Pieter de Witte has now produced one of the most careful and thorough analyses of the Joint Declaration on the Doctrine of Justification. His approach is not primarily historical but doctrinal and methodological (though he does give a short resumé towards the end of how the report came about: 157–164). At the start (2) he confesses that in the doctrine of justification we are dealing with the heart or essence of Christianity. He rightly recognises (5) that there can be no merely literal comparisons between the Roman Catholic and Lutheran ways of expressing the doctrine of justification: there are different and possibly incommensurable conceptual hinterlands. This aspect was not acknowledged in the Joint Declaration on the Doctrine of Justification, but was explored by Daphne Hampson in Christian Contradictions: The Structures of Lutheran and Catholic Thought (Cambridge University Press, 2004). Hampson found the claims of the Joint Declaration on the Doctrine of Justification unconvincing.
A major crux of de W.’s account is the relation between »fundamental consensus« (Grundkonsens) and »fundamental difference« (Grunddifferenz) (6). The notion of »fundamental difference« has been played up by André Birmelé and Harding Meyer and figures prominently in de W.’s argument, but it is not fully unpacked in this book and remains a rather nebulous idea on which much is supposed to hang.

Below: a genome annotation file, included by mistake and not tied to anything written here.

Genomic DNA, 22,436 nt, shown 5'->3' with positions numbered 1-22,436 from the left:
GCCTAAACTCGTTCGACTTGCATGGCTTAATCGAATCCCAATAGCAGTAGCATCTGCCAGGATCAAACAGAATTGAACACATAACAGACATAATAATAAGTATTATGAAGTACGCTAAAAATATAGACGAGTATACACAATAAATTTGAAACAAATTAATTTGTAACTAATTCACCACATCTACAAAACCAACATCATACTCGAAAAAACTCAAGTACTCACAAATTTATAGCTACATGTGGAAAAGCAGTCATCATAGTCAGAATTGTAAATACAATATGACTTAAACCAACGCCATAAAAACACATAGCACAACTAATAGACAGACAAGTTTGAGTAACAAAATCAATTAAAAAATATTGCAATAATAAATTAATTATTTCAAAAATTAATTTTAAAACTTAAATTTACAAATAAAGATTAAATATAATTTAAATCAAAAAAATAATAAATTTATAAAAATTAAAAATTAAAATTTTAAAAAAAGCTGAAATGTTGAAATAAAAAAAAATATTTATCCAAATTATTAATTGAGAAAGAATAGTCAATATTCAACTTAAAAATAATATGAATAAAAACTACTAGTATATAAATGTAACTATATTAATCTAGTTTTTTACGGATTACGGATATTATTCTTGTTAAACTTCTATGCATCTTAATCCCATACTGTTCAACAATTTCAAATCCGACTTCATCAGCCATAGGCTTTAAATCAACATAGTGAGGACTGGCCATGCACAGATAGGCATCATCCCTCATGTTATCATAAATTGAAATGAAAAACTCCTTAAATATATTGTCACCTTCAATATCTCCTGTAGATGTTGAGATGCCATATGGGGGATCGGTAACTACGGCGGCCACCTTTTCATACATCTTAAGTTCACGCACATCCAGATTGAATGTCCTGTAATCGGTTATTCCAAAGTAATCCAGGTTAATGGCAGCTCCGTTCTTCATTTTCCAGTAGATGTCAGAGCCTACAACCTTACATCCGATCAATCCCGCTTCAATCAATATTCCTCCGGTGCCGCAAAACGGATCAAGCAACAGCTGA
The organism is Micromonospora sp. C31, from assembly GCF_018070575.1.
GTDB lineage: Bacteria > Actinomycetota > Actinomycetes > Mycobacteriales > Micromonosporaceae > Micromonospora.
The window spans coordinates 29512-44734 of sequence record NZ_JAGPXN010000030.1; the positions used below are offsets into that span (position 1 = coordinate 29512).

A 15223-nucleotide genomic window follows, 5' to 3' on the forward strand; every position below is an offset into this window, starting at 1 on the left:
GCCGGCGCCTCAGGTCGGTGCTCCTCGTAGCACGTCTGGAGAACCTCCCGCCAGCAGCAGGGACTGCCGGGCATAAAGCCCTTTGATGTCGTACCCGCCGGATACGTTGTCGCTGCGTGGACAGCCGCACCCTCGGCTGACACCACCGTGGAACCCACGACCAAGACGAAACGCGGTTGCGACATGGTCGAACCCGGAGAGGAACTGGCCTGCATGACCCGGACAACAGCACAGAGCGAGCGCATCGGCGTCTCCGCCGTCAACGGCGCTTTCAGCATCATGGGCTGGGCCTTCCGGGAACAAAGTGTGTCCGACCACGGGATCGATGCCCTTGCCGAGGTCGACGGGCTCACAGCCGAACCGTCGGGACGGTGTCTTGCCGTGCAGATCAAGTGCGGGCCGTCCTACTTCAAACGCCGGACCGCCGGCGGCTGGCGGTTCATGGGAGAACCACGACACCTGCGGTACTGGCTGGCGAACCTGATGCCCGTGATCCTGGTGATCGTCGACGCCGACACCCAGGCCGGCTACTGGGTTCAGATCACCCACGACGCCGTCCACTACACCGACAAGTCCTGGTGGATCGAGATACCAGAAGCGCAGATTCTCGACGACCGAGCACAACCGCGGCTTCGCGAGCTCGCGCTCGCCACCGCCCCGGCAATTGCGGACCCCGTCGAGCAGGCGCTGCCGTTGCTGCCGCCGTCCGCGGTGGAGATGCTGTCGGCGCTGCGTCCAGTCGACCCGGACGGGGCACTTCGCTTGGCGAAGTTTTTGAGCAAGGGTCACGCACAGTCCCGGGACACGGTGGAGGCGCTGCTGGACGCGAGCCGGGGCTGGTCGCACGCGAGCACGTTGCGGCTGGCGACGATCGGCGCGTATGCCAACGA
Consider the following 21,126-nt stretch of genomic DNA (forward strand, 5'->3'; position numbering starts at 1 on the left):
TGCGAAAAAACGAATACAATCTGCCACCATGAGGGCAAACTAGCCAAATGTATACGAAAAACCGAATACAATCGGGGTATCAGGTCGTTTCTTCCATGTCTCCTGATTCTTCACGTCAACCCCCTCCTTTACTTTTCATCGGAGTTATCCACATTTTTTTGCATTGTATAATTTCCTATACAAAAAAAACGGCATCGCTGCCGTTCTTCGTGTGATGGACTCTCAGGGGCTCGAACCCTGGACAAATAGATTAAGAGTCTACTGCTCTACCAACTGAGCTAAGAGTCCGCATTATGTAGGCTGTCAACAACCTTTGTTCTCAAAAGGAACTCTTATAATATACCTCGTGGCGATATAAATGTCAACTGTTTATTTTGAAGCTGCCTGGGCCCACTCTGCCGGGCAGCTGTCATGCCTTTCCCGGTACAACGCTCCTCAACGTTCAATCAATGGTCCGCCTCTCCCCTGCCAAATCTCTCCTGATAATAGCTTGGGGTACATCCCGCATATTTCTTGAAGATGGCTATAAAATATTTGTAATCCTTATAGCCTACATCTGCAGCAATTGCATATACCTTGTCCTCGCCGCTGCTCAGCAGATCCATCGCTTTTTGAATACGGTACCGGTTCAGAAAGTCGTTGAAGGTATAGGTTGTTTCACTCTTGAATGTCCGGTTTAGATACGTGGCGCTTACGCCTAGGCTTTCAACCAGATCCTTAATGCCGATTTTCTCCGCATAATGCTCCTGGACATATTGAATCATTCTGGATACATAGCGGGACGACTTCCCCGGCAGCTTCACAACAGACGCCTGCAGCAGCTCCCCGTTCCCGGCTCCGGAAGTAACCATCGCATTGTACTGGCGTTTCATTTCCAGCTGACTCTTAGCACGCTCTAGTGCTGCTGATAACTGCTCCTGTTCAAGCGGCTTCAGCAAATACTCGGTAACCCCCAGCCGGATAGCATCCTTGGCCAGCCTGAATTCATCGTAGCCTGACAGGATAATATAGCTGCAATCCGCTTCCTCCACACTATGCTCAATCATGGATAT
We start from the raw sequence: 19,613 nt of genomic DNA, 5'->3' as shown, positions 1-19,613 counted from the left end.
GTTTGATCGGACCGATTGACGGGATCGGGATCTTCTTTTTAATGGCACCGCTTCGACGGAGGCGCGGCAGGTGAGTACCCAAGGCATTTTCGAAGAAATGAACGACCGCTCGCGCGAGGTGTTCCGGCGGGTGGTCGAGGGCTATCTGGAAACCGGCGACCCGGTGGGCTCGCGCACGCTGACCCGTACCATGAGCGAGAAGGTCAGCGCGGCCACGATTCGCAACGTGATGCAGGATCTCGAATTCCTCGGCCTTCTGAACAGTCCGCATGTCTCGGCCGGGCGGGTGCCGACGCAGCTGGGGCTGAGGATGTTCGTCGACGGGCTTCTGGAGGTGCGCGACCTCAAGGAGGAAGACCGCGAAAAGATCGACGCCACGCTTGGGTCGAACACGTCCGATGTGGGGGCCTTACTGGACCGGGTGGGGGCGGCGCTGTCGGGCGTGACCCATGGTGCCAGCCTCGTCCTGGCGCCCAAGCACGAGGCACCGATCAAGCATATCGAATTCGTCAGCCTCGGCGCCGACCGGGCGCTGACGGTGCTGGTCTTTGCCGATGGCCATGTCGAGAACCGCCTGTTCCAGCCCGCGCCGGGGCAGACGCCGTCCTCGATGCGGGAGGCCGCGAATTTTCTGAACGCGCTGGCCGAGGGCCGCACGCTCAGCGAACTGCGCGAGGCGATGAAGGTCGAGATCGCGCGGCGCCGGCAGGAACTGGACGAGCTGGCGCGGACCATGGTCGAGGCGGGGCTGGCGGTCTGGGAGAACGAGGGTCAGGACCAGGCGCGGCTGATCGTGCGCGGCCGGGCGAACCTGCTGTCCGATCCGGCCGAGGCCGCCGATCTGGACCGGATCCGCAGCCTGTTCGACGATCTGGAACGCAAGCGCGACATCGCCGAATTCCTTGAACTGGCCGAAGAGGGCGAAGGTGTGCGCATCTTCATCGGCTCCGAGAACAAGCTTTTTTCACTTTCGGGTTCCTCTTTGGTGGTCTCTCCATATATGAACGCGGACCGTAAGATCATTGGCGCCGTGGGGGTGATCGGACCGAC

De W. makes critical use of the pioneering work of the Roman Catholic scholar Otto Hermann Pesch (36–60) and the Finnish School of Luther reinterpretation (60–95) to exegete the areas of convergence between the two traditions. He also analyses the national German and American Lutheran – Roman Catholic dialogues for their contribution. In the latter part of the book various specific aspects of the doctrine and the dialogue process are examined. What emerges is that we are dealing with mutual suspicion: Roman Catholic suspicion of Lutheran ›subjectivism‹ over against the objectivity of divine grace, and Lutheran suspicion that traditional Roman Catholic teaching has subordinated the individual con-science before God (coram deo, as Luther typically puts it) to the Church’s magisterium (210).
De W. believes that the resulting consensus is actually closer to the Roman Catholic position than to the Lutheran, though he suggests that it is significant that, in the process, the Roman Catholic Church has moved to a fuller acceptance of sin remaining in the Christian. Towards the end he briefly raises the question, vis-à-vis the Lutherans, of trust in the historic institution of the Church, specifically with regard to the continuity of episcopal ministry (apos-tolic succession: 239) – as if to explain why, from a Roman Catholic point of view, agreement on justification is not enough for the full reconciliation and sacramental communion of the churches.
This detailed, critical treatment of the Joint Declaration on the Doctrine of Justification raises several tantalizing issues that it does not pursue. But it stands as a major academic treatment, clearly written, of an historic agreement and an essential resource for anyone making a scholarly study and evaluation of the Joint Declaration on the Doctrine of Justification.